I managed to scare up an original Winchester .25-20SS mould that throws a 77 grain plain base bullet and will try some of those first.  I have IMR4198, SR4759, IMR4227, and old Hercules 2400 that I can try initially and can dig deeper in my "stash" to see what other suitable powders I have.

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I'm just curious if anyone has tried loading .25-20SS with small pistol primers instead of small rifle primers?  After reading several articles on small pistol primers vs small rifle primers in the .22 Hornet I found in testing that the pistol primers did group better in those small capacity cases, so I'm wondering if it might do the same in these small volume .25-20SS cases too?
  

I may have passed my "Best Before" date, but I haven't quite reached my "Expiry" date yet ...
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Schuetzendave
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Re: Stevens 44 in .25-20SS ... did it again!
Reply #9 - May 8th, 2019 at 7:15pm
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Small pistol primers seat a bit deeper in the primer pocket than the small rifle primers.

Somone who did this badly pitted out the face of his Miller's breech block because the primer slammed back against the face and pounded out the breech block around his firing pin hole.

Many others have said they have done it safely, so it may also depend on the amount of wear on the primer pocket and how old the cases are and whether you are careful not to fully seat the primers.
  
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Re: Stevens 44 in .25-20SS ... did it again!
Reply #10 - May 8th, 2019 at 7:46pm
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Hey Al, You sure have singleshotitis in a bad way. Or should I say in a good way. Maybe when Tom Rowe's new book on gunsights get's shipped it will have some info on this sjght.  Dale.
  

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Reverend Al
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Re: Stevens 44 in .25-20SS ... did it again!
Reply #11 - May 8th, 2019 at 7:51pm
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Yeah, I just can't help myself when another good single shot comes along ...

Roll Eyes
  

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GT
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Re: Stevens 44 in .25-20SS ... did it again!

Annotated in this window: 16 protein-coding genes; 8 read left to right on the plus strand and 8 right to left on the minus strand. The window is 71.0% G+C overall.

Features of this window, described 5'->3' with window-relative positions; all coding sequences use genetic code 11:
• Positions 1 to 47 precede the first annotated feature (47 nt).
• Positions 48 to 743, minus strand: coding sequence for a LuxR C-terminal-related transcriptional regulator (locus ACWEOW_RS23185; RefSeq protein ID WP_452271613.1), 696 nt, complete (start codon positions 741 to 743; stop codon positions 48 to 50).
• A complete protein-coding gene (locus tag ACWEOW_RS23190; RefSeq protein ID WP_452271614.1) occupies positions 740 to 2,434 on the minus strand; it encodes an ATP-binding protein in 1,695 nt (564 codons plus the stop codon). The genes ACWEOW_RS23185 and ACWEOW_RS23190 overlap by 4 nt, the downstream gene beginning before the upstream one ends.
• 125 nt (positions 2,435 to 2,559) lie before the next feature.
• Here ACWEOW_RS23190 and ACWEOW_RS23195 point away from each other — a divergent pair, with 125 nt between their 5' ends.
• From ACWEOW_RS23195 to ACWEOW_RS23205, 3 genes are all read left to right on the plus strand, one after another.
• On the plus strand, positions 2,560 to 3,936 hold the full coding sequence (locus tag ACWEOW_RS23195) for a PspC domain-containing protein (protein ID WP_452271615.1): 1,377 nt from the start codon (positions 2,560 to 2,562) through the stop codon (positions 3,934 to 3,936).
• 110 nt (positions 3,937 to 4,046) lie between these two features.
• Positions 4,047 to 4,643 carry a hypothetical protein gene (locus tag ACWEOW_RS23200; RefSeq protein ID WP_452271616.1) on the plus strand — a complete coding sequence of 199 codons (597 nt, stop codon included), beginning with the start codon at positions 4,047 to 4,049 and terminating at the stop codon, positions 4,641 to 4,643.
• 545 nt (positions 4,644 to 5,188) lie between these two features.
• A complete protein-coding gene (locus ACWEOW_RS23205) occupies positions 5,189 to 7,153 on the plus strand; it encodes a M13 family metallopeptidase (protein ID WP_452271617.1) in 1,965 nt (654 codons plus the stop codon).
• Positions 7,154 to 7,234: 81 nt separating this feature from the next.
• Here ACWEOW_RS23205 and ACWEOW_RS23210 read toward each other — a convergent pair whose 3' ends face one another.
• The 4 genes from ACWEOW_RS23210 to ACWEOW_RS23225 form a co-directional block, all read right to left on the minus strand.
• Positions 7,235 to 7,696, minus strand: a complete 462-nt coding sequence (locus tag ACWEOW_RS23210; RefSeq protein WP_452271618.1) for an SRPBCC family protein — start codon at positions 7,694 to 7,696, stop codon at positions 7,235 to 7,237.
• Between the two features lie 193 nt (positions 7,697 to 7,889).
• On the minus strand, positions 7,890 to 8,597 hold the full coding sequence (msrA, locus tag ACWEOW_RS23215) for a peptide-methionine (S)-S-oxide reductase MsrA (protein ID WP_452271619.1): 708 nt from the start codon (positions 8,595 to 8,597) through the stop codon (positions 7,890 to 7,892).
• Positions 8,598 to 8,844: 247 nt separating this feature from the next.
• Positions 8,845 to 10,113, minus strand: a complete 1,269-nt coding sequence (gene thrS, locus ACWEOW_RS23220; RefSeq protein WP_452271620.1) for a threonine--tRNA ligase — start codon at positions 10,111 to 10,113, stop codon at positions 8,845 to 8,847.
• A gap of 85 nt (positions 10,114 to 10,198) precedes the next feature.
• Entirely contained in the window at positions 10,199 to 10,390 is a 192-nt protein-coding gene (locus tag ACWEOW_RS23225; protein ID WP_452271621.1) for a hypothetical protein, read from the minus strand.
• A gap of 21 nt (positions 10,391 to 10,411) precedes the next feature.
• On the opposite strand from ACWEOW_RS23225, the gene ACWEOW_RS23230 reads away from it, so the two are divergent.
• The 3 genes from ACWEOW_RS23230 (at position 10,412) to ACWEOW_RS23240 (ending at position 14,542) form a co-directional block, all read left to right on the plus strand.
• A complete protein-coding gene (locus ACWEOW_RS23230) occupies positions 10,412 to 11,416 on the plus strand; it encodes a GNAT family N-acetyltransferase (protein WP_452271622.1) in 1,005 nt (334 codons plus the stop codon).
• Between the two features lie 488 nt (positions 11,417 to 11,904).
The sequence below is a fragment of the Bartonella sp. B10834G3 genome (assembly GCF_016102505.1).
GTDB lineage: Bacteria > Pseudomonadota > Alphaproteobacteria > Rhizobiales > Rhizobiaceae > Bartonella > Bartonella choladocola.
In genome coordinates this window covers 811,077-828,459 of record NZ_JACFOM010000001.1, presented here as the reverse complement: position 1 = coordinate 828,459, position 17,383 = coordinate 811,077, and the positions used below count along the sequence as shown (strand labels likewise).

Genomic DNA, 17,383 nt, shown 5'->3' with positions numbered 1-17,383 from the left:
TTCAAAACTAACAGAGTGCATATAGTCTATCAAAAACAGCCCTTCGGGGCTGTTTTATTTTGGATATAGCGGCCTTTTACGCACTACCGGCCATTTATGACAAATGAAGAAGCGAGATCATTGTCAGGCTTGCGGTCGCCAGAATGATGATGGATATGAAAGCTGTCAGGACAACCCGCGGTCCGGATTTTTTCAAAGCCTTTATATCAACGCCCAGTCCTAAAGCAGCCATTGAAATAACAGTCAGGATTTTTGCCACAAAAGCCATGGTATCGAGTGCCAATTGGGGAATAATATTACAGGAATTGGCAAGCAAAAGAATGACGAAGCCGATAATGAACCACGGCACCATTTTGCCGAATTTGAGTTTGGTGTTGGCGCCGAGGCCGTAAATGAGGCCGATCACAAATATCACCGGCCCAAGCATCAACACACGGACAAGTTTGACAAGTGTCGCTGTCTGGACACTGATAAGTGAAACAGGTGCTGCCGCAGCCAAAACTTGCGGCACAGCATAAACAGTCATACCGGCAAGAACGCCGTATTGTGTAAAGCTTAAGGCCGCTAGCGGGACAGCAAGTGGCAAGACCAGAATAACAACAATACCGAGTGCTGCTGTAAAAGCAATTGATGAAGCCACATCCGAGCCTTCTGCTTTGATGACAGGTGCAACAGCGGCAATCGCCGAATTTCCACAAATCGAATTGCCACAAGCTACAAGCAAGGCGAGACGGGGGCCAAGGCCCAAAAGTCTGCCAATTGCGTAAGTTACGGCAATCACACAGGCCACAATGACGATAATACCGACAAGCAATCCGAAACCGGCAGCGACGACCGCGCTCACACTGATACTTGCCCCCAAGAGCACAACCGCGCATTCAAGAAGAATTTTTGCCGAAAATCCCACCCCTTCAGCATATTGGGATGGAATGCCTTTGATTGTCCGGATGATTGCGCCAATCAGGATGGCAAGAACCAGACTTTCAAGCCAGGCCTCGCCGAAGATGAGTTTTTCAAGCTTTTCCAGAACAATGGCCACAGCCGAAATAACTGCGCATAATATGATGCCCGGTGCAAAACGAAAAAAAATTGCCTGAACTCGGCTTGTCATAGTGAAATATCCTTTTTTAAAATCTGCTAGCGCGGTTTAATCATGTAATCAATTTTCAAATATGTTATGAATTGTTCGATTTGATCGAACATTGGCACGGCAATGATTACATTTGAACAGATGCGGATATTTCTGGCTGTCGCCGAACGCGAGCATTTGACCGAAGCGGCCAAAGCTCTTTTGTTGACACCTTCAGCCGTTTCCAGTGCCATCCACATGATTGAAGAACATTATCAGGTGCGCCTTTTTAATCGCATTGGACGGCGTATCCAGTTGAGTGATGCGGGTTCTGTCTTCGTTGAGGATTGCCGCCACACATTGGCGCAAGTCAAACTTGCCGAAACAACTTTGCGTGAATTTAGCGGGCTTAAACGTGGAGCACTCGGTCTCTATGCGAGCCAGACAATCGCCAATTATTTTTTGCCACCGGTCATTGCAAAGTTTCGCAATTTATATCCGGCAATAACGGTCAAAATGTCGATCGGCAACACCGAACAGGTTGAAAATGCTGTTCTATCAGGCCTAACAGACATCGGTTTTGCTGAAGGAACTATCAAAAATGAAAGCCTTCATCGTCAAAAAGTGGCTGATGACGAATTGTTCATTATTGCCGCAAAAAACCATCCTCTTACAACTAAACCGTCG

Reply #12 - May 8th, 2019 at 10:03pm
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Al,
In the past I was always referring to getting another single shot as a result of my addiction...  I was corrected the other day, it's only considered an addiction if one is trying to quit! 
You won't believe the burden that's been lifted from MY shoulders knowing this, how about you? 
BUT...
There's a quote I recall about addiction  -
"Addiction begins with the hope that something "out there" can instantly fill up the emptiness inside."   
Whether I had room in the safe or not I seem to feel this emptiness when I see a single shot I like...  Roll Eyes  Maybe I'm not out of the woods yet, I'll have to consult my support group in a couple of weeks.
Greg

  

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Re: Stevens 44 in .25-20SS ... did it again!
Reply #13 - May 9th, 2019 at 12:28pm
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The SR and the SP, primers and primer pockets, have the same dimensions.

The LR & LP have slightly different length & depth dimensions.

Frank
  

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Schuetzendave
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Re: Stevens 44 in .25-20SS ... did it again!
Reply #14 - May 9th, 2019 at 1:22pm
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Frank:

That was what everyone believes.
I cannot find the chart but someone measured the cup height dimensions of both rifle and pistol small primers of all the manufacturers and came up with a difference of .004".

Yes large rifle versus large pistol primers have more of a difference of about .008" but there is a difference between  cup heights of  small rifle and pistol primers - basically due to the .005" difference in the thickness of the primer wall.

Does that matter.
It was John Hutchinson's rifle that was purchased by Dick Spencer that had it's breech block pounded out and is now owned by Rob Pipke.

Dave
« Last Edit: May 9th, 2019 at 1:29pm by Schuetzendave »  
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Re: Stevens 44 in .25-20SS ... did it again!
Reply #15 - May 9th, 2019 at 3:20pm
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My Ballard shows no sign of primer pounding the breach block shooting 1000s of LR.  I did have the boyz at Cody make a new breech block but that was to have a quick change spare part in case of spring or firing pin problems during a match. Neither shows the problem.  Could it be a high pressure issue?
  

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Re: Stevens 44 in .25-20SS ... did it again!
Reply #16 - May 9th, 2019 at 4:15pm
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I do know that Kirk at Shiloh Sharps advises not to use pistol primers in the rifles he builds.  He's apparently had people bring in damaged breech blocks.

I have shot thousands of them in C. Sharps highwalls and hundreds in my CPA rifles with no ill effects, but I almost always shim the primers with 0.006" paper.  I don't know if that really helps, but it sounds good to me.

Chris.